Press TV has spoken to Kaveh Afrasiabi, a political commentator from Boston, to discuss the recent remarks by Iranian President Hassan Rouhani at the opening ceremony of the 17th NAM summit in Venezuela regarding terrorism.
The following is a rough transcription of the interview:
Press TV: You heard the Iranian president slamming governments for using terrorism as a political tool. Which governments do you think he is referring to that are utilizing this sinister practice?
Afrasiabi: It’s no secret that Saudi Arabia tops that list along with some of the lesser states in the Persian Gulf region and there’s plenty of record corroborating what President Rouhani, in his very fine speech, alluded to with respect to funding, financing and even arming these terrorist groups – some of them dressed as moderates who have very atrocious records of human rights abuse and crimes against humanity. Foreign Minister [Mohammad Javad] Zarif preceded President Rouhani in his way-elucidated op-ed piece in The New York Times just a few days ago about the threat of Wahhabism and how it nourishes radicalism and extremism – things that President Rouhani spoke against when he initiated the UN Assembly General resolution against extremism soon after he won the presidency. I thought that President Rouhani’s speech today in the context of Non-Aligned Movement (NAM), which is a very important progressive impulse in world politics, reaffirms again Iran’s very vital role against terrorism and the importance of global alliance in order to fight the menace of terrorism, particularly those that emanate from the Middle East and [are] funded by those states.
Press TV: President Rouhani said that NAM member states should unite against terrorism. Many say that NAM has the potential to be more effective as an organization. Because it doesn’t have the so-called superpowers manipulating their way around. Rather, it comprises of developing countries with a lot of shared interest. Your thoughts about NAM?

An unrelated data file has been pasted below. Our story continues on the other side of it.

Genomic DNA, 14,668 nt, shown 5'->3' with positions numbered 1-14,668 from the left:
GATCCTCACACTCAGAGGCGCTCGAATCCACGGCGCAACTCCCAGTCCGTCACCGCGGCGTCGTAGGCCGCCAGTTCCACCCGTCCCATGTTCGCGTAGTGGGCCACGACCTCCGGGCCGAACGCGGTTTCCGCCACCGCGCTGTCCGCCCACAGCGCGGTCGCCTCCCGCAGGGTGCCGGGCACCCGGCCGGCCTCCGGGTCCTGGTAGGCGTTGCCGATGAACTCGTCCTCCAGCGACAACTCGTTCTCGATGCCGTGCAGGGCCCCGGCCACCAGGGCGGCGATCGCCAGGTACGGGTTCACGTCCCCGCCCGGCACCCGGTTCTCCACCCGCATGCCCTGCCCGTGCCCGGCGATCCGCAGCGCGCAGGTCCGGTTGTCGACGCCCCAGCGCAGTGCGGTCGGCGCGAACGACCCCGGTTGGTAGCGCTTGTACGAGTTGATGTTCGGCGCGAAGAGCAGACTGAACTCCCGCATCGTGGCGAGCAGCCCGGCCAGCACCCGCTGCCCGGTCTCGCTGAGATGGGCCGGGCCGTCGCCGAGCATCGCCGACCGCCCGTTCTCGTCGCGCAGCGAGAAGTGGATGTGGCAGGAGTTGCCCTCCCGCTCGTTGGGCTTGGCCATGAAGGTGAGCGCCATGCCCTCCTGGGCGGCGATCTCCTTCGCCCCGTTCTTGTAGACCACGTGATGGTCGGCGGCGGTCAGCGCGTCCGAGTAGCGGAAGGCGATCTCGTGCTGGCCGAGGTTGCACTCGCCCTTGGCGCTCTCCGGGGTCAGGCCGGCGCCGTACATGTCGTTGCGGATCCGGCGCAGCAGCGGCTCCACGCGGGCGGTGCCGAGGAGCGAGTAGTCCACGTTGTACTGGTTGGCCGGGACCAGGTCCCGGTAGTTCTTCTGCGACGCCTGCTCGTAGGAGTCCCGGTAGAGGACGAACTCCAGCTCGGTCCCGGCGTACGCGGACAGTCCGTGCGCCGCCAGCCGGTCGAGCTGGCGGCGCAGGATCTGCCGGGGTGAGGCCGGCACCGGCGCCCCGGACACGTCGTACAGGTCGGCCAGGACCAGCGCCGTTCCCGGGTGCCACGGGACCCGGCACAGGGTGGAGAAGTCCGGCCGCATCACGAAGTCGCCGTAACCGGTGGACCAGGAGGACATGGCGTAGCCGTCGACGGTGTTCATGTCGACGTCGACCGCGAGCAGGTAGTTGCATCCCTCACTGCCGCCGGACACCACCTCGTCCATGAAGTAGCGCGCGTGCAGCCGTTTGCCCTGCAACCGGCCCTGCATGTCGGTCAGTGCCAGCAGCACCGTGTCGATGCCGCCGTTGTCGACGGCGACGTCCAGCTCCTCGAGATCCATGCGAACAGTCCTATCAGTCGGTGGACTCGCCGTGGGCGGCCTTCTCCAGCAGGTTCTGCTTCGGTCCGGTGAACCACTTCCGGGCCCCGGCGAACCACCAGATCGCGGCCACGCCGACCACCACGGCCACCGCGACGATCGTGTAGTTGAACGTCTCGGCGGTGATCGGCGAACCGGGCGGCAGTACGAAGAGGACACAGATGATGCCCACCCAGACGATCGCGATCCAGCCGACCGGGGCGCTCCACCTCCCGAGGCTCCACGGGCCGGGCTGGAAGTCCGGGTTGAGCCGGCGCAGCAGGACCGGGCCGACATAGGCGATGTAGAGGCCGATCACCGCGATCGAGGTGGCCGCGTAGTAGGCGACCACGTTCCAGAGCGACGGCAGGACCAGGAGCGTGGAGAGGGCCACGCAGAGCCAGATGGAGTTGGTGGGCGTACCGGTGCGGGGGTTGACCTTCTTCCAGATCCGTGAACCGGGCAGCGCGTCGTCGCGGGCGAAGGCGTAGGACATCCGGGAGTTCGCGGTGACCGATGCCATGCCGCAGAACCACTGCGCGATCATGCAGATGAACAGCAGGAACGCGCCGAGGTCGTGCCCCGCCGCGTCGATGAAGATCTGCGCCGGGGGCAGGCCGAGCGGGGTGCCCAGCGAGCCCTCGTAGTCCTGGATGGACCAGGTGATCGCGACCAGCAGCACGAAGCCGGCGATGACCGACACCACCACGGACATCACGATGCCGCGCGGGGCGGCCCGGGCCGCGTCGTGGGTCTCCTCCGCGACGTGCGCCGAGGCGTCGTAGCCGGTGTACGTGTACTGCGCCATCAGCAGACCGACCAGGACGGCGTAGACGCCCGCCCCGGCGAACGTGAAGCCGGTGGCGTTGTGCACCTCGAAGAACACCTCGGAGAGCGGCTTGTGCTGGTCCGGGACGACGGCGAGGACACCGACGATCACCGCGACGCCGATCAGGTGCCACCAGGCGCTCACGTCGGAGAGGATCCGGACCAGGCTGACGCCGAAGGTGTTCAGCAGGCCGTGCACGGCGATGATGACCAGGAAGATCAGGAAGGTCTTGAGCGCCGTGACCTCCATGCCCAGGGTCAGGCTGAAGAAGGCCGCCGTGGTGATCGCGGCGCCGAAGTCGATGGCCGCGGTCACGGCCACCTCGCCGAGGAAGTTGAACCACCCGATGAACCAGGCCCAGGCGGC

Afrasiabi: I have written a lot about NAM and I think that in the post-Cold War era, which is still an era in transition, NAM has a very vital role to play. It has proved that role through its various committees and subcommittees and coordinating bureau in New York. It’s a very large multifaceted organization, addressing issues of global peace, regional cooperation, non-proliferation, disarmament, the issue of Palestine and so on.
So, it has a full plate. Given the fact that it is a large body of some 120 nations plus so many observer states, it’s difficult to bring all these states to a unanimous consensus on various issues. But on the whole I would say that NAM receives B plus/A minus from me as a former professor, and it is definitely pivotal for the Third World and developing nations, and their role in global politics, which is unfortunately dominated by big power politics.